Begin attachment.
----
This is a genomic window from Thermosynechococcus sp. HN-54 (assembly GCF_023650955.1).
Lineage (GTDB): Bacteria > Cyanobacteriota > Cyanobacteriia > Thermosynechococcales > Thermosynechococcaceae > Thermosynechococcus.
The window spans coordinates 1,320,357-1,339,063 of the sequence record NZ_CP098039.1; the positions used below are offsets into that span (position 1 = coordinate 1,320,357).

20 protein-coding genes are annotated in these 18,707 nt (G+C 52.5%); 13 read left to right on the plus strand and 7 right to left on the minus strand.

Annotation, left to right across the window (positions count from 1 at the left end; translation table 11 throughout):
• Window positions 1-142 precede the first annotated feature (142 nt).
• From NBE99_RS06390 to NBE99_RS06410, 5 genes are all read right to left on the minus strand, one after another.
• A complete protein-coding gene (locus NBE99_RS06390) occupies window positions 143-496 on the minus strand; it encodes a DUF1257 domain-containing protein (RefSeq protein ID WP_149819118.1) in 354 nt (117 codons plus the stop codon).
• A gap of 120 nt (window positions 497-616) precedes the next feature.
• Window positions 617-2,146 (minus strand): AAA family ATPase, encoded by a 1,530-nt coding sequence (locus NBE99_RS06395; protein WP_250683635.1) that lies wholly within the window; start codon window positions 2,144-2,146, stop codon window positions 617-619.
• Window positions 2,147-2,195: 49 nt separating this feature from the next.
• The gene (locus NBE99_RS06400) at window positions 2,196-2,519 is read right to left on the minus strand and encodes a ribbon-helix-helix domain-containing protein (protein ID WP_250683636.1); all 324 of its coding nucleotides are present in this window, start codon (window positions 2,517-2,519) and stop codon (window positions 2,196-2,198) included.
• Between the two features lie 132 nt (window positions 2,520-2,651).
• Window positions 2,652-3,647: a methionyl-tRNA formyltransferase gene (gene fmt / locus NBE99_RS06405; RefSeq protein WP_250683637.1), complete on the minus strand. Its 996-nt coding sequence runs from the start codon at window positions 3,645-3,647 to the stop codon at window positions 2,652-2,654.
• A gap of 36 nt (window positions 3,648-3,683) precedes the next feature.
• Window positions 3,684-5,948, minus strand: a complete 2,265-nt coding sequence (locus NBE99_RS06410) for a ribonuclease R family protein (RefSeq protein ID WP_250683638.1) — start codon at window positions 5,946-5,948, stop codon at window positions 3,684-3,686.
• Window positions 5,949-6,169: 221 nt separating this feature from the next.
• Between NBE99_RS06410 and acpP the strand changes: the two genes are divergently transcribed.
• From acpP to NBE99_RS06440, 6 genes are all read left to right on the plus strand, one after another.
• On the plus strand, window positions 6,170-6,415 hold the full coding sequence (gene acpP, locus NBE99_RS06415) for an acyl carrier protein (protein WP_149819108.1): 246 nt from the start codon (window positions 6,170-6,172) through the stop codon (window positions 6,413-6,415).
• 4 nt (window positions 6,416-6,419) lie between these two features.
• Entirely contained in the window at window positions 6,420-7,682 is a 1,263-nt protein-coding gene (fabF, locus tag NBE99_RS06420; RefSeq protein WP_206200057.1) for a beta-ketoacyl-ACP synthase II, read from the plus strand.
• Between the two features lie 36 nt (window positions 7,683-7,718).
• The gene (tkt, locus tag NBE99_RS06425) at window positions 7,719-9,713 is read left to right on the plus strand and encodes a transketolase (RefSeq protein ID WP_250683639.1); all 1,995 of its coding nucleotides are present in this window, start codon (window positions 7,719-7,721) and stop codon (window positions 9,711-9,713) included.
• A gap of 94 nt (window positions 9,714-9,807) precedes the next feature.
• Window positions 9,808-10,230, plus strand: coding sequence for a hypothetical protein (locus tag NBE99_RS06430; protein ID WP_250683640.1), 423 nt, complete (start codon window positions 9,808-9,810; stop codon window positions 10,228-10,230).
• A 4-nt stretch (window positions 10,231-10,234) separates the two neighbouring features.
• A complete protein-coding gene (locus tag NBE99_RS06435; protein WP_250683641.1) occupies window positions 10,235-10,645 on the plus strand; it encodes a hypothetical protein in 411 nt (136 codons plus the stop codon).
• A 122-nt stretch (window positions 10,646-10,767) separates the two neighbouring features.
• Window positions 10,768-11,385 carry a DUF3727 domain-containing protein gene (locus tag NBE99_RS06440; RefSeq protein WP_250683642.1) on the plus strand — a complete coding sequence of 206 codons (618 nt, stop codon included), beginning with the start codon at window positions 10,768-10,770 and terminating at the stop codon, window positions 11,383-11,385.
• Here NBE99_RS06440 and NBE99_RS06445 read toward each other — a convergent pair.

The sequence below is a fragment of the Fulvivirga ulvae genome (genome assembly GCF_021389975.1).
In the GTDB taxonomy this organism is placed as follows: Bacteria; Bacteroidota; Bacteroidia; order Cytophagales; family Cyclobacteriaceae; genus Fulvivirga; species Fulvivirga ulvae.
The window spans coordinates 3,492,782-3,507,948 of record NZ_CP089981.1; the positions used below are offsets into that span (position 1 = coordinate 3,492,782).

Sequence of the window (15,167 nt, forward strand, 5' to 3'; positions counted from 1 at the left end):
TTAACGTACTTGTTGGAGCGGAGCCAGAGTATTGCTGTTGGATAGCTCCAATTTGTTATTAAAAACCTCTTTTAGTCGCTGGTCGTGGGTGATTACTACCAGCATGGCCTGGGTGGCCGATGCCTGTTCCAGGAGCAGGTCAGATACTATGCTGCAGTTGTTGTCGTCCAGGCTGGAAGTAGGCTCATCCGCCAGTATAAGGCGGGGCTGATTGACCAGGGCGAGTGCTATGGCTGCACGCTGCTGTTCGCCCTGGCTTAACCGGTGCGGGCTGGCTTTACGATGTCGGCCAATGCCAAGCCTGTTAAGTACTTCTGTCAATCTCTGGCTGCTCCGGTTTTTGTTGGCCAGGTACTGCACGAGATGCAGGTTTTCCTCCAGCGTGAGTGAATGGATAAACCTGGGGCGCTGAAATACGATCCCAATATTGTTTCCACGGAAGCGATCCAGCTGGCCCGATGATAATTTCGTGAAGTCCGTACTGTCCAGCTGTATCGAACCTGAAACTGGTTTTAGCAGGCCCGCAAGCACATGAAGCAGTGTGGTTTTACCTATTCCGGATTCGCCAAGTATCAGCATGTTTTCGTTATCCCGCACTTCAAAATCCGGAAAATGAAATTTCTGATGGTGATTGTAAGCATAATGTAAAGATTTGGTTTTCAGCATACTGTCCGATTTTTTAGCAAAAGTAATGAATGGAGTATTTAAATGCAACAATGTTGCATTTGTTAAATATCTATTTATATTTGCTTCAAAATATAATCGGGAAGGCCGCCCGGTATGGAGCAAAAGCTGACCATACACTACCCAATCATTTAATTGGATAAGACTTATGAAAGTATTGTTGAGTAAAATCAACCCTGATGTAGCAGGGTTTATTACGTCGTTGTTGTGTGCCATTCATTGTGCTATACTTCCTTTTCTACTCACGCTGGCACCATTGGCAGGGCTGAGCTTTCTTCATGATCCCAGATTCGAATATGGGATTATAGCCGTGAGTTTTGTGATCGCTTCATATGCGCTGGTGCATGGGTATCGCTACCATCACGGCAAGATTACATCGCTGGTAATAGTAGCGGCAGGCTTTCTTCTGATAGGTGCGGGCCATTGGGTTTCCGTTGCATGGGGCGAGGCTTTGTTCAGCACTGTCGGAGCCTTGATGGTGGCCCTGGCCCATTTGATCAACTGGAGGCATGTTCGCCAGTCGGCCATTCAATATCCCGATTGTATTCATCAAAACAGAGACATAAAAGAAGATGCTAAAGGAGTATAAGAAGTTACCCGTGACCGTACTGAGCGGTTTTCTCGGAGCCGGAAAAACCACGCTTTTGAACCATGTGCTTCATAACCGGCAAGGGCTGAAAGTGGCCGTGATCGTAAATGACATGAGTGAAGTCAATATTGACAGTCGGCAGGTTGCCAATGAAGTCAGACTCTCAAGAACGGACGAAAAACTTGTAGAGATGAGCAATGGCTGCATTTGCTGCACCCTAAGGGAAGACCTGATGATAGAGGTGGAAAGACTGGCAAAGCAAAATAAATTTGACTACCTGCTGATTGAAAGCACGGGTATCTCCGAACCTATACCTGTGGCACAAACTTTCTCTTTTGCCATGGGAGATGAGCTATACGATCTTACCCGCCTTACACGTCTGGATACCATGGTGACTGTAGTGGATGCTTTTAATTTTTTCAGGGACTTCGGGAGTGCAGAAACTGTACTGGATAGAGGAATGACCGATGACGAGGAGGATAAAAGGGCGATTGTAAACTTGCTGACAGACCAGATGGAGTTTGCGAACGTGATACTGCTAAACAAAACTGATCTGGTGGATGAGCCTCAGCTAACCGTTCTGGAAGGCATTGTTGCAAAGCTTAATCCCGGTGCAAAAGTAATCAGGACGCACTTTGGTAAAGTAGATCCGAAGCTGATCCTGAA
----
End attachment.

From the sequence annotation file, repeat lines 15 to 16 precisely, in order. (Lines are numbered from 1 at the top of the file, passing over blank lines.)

• A gap of 36 nt (window positions 3,648-3,683) precedes the next feature.
• Window positions 3,684-5,948, minus strand: a complete 2,265-nt coding sequence (locus NBE99_RS06410) for a ribonuclease R family protein (RefSeq protein ID WP_250683638.1) — start codon at window positions 5,946-5,948, stop codon at window positions 3,684-3,686.